'Fixer Upper' Star Chip Gaines Details Depression Battle In Memoir

'Fixer Upper' Star Chip Gaines Details Depression Battle In Memoir

By David Konow 10/17/17

"The only dream I’d ever had was crushed. When that dream was lost, I was lost too."

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Chip Gaines
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On the eve of a new book release, Chip Gaines, star of Fixer Upper, confesses he’s battled depression during crucial times in his life: right as he was trying to decide who he would become in college, and when he became a success on television with his wife Joanna.

As Gaines writes in Capital Gaines: Smart Things I Learned Doing Stupid Stuff, long before reality TV fame he wanted to be a pro-baseball player, but he was taken off the team at Baylor University in his sophomore year, which hit him “like a sucker punch to the gut,” he recalled.

“And in the following months, I fell into something I can only describe as a deep depression. The only dream I’d ever had was crushed. The weight of that held me down for the better part of a year.”

Gaines realized that “my dream was actually too big for me,” and he had to figure out what to do with his life. “When that dream was lost, I was lost too.”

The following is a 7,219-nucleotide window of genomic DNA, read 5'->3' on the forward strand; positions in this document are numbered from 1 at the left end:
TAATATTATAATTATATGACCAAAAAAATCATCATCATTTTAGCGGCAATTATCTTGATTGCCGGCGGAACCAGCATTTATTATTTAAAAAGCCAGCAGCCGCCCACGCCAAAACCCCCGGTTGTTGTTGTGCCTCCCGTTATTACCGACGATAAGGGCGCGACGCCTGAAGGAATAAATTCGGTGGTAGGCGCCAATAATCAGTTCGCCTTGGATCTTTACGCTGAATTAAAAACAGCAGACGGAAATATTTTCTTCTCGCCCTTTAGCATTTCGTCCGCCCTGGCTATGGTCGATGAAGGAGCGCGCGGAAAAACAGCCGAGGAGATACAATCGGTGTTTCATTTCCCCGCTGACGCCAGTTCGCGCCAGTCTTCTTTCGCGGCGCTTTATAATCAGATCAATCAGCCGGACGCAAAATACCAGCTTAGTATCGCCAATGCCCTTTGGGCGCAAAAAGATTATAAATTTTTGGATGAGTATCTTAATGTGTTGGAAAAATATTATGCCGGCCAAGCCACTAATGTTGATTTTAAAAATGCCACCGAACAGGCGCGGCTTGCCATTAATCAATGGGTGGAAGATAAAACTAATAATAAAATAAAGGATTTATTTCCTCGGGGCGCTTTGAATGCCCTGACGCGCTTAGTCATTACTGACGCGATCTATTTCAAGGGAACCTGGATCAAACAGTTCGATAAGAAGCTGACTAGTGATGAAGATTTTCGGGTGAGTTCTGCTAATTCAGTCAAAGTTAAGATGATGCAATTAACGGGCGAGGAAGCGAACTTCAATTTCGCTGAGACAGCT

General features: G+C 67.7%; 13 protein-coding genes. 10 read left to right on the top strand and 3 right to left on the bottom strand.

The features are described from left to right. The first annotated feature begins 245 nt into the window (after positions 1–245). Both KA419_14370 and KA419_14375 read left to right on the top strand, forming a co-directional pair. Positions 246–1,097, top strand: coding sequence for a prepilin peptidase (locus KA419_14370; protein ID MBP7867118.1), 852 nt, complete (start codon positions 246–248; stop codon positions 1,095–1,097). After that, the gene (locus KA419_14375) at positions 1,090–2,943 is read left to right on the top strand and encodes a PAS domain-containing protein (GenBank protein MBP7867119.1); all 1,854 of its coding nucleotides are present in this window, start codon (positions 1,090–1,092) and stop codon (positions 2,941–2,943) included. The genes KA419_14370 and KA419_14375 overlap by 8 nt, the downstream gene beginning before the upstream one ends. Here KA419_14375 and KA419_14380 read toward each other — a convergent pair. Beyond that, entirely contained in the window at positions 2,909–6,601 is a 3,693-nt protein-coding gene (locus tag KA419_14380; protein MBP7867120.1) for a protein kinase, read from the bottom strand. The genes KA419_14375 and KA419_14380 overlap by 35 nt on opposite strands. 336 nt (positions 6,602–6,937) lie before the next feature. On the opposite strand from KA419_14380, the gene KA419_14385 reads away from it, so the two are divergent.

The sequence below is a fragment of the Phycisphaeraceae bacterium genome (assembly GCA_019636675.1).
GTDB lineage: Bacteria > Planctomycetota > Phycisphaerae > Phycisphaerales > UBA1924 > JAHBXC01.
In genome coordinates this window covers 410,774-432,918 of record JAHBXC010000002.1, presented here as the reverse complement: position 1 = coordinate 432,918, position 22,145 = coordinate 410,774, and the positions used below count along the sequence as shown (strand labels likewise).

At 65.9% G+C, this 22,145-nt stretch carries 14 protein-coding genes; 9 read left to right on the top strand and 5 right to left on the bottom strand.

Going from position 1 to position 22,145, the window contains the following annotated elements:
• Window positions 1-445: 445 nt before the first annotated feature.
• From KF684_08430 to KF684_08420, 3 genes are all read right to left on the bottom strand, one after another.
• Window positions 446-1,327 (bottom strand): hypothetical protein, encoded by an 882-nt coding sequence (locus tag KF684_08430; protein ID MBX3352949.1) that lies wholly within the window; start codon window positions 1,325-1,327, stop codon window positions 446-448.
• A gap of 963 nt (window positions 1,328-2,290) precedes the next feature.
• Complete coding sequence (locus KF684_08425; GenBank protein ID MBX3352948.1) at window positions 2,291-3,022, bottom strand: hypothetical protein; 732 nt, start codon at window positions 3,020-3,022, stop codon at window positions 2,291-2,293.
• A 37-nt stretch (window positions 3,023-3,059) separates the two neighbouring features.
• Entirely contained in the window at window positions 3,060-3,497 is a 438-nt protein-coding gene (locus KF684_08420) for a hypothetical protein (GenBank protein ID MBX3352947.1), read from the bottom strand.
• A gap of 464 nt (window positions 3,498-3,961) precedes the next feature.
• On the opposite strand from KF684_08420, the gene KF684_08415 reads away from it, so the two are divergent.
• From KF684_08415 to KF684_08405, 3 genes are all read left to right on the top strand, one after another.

Gaines finally snapped out of it when he realized “there’s a cap to the amount of self-pity time a person gets.” He would realize baseball wasn’t the only thing he could do, and he would eventually start a business, Magnolia Market, with Joanna. When they decided to launch their own show, Fixer Upper, two reality stars were born.

Fixer Upper debuted in May 2013, and it became one of the biggest hits in the history of HGTV. But soon depression came knocking again when Chip became exhausted from the show’s schedule, and was spending a lot of time on Twitter, which hurt his fragile psyche. “Want to make my day? Want to hurt my feelings? All you have to do is tweet at me. Those little 140-character messages can be like a hug or a dagger to the heart.”

During one shoot, Chip recalled, “I started to get this weird, not-good, fuzzy feeling. I thought I must be exhausted or dehydrated or something like that…All of a sudden I was overwhelmed by a single thought. What am I doing here?”

Chip would soon announce that Fixer Upper would end after wrapping its fifth season. In a statement, Chip and Joanna wrote that walking away from the show “is the right choice for us,” but at the same time, “it has for sure not been an easy one to come to terms with.”

Having overcome two major depressive episodes, Chip told People, “We’ve got everything that our hearts desire. I don’t see how we could be happier.” 

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In addition to contributing for The Fix, David Konow has also written for Esquire, Deadline, LA Weekly, Village Voice, The Wrap, and many other publications and websites. He is also the author of the three decade history of heavy metal, Bang Your Head (Three Rivers Press), and the horror film history Reel Terror (St Martins Press). Find David on LinkedIn and Facebook.

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